Several anti-coup protesters killed in Sudan as thousands gather | News

Thousands have taken part in protests against last month’s coup in Sudan, and security forces have killed at least five people and wounded dozens more, doctors said.

Protesters marched in the districts of the capital, Khartoum and its twin cities, Bahrí and Omdurman, on Wednesday as security forces fired powerful bullets and tear gas after a cell phone cutout earlier in the day.

The Central Committee of Sudanese Doctors (CCSD), an independent medical association, reported four deaths in Bahr and one in Omdurman.

“The coup forces used powerful bullets in various parts of the capital, and there are dozens of gunshot wounds, some of which are in serious condition,” the release said.

Security forces did not comment immediately.

Requirements for civil administration

Protesters took to the streets, defying a deadly crackdown by security forces that has killed dozens of people since the army took over last month. Protesters are demanding full extradition to the civilian administration and bringing the coup leaders to justice.

Sudan’s Supreme General Abdel Fattah al-Burhan declared a state of emergency on October 25, disbanded the government and arrested the civilian leadership.

Last week, al-Burhan appointed a new ruling sovereign council to replace the country’s interim government, which consisted of civilian and military personnel.

It was established in 2019 as part of a power-sharing agreement between members of the army and civilians to oversee Sudan’s transition to democracy after the uprising led to the ousting of long-time ruler Omar al-Bashir.

On Wednesday, some protesters carried pictures of people who died in previous protests and of civilian Prime Minister Abdalla Hamdok, who was under house arrest during the coup, with the slogan: “Legitimacy comes from the street, not cannons.”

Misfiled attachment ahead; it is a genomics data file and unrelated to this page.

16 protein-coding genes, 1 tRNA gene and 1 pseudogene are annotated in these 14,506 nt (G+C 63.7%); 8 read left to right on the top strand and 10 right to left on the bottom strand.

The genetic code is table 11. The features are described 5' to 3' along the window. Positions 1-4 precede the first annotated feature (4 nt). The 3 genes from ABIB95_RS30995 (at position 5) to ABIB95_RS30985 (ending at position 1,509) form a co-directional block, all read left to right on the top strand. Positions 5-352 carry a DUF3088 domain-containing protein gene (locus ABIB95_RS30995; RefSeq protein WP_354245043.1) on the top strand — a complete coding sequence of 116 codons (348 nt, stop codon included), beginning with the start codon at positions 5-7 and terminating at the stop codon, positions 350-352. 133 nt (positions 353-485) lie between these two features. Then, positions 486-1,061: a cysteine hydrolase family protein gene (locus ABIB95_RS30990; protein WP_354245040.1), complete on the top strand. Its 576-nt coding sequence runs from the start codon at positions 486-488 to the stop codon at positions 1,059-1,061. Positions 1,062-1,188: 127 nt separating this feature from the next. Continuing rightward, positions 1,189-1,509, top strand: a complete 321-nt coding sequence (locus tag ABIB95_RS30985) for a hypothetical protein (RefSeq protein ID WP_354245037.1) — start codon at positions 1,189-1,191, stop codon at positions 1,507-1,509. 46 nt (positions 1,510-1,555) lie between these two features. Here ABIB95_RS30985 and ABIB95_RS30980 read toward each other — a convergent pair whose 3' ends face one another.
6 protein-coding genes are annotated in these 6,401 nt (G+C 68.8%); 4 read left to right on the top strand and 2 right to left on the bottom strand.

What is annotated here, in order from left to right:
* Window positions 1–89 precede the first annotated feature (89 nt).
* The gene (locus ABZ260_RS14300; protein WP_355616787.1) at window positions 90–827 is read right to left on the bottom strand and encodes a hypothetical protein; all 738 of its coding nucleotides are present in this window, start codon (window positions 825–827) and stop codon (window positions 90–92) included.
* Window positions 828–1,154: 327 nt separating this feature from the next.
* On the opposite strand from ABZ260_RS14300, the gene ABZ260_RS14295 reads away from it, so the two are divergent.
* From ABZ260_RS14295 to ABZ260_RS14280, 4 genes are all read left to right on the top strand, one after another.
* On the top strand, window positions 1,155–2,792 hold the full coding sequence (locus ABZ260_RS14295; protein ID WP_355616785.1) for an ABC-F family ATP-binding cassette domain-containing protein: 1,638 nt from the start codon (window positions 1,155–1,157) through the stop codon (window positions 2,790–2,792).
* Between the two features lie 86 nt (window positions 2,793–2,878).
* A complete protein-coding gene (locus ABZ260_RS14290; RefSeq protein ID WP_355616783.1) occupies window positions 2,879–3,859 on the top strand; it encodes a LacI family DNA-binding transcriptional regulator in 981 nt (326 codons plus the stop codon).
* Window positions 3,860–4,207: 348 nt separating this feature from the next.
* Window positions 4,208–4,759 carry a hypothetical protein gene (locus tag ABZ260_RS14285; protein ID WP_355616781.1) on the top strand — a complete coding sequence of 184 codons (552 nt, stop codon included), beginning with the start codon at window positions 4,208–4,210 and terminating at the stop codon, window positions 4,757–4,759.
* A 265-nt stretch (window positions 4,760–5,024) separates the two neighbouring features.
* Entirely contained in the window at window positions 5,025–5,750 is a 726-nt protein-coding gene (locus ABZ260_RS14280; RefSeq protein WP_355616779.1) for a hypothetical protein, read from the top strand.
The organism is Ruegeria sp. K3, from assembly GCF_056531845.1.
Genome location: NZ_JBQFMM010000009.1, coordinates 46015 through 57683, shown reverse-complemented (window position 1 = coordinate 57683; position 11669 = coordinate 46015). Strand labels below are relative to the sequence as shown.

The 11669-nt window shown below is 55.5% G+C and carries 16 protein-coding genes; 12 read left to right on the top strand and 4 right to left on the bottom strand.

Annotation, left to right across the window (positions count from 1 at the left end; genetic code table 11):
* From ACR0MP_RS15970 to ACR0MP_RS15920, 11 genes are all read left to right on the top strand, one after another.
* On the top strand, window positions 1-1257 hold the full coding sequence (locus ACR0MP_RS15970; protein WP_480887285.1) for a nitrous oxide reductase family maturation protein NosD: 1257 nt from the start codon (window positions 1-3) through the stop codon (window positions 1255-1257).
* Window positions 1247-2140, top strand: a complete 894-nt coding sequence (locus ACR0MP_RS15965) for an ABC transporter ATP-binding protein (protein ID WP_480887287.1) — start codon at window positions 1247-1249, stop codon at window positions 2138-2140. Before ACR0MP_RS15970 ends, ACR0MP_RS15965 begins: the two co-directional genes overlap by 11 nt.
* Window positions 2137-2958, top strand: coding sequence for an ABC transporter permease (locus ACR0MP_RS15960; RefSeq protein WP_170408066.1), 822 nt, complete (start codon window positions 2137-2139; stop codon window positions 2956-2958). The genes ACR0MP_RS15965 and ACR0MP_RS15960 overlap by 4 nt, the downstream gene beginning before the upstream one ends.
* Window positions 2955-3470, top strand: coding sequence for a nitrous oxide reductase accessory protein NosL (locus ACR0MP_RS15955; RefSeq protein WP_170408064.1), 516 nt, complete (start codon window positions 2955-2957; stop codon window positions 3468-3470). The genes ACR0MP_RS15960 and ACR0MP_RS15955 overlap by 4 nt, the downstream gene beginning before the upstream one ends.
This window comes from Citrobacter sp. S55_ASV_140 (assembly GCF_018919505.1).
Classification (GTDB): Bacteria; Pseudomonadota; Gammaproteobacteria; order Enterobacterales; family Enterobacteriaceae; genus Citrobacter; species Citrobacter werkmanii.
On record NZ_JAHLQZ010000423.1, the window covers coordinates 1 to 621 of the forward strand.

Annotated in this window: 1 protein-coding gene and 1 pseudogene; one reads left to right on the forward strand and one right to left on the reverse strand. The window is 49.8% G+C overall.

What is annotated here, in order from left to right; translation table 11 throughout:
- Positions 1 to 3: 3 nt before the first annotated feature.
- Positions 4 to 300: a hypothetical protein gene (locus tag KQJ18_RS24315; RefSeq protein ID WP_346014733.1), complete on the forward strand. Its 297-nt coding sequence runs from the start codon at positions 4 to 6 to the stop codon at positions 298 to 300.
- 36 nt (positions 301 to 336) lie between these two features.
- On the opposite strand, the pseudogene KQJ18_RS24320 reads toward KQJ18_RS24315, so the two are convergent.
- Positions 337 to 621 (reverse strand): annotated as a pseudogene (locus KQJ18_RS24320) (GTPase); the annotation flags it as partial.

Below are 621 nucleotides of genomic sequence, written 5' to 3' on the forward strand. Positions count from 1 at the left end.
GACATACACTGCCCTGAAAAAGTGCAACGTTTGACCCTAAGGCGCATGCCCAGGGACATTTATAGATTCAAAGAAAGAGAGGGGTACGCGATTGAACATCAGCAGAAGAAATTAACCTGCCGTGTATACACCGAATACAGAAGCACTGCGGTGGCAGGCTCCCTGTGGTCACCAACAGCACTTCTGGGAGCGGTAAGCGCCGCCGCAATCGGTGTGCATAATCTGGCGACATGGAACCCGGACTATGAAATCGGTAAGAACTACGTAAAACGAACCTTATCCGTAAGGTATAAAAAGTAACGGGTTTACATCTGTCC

Images of the protests in cities including Port Sudan, Kassala, Dongola, Wad Madani and Geneina were published on social media.

Al Jazeeran Hiba Morgan, who reported on Khartoum, said some protesters were demanding that the military take no role in politics.

“Many of them are still demanding a return to civilian rule,” he said as he spoke from Khartoum. “They say they want to return to the democratic process that was underway before the military took power in late October.”

New protests came when U.S. Secretary of State Antony Blinken urged Africans to beware of growing threats to democracy as he embarked on a three-country tour of mainland Kenya.

“We have seen the last decade as a democratic recession,” Blinken said in Nairobi.

The United States has suspended some $ 700 million in aid to Sudan in response to the coup.

International condemnation

The death toll from protests against the coup in Sudan rose to eight over the weekend, with doctors saying the total number of deaths since last month’s military revolution is at least 24.

Three teenagers were among those who lost their lives in Saturday’s latest mass protests against the deadliest crackdown since the October 25 coup.

The CCSD named all eight dead protesters, including 13-year-old Remaaz Hatim al-Atta, who was shot in the head in front of his family’s home in Khartoum, and Omar Adam, who was shot in the neck during protests in the capital. .

The military occupation provoked international condemnation, including punitive aid cuts, and world powers demanded an immediate return to civilian rule.

Protesters have gathered since then, despite internet outages and disruptions to communications, forcing activists to spread protest calls through graffiti and text messages.

Since last month’s coup, more than 100 government officials and political leaders, as well as a large number of protesters and activists, have been arrested.

Pro-democracy groups have promised to continue the demonstration until the return of the Sovereign Council.

In an interview with al-Jazeera earlier this month, al-Burhan said he was committed to handing over power to the civilian government and promised not to participate in any future government after the transition. But last week, he announced the formation of a new Sovereign Council and appointed himself its leader.


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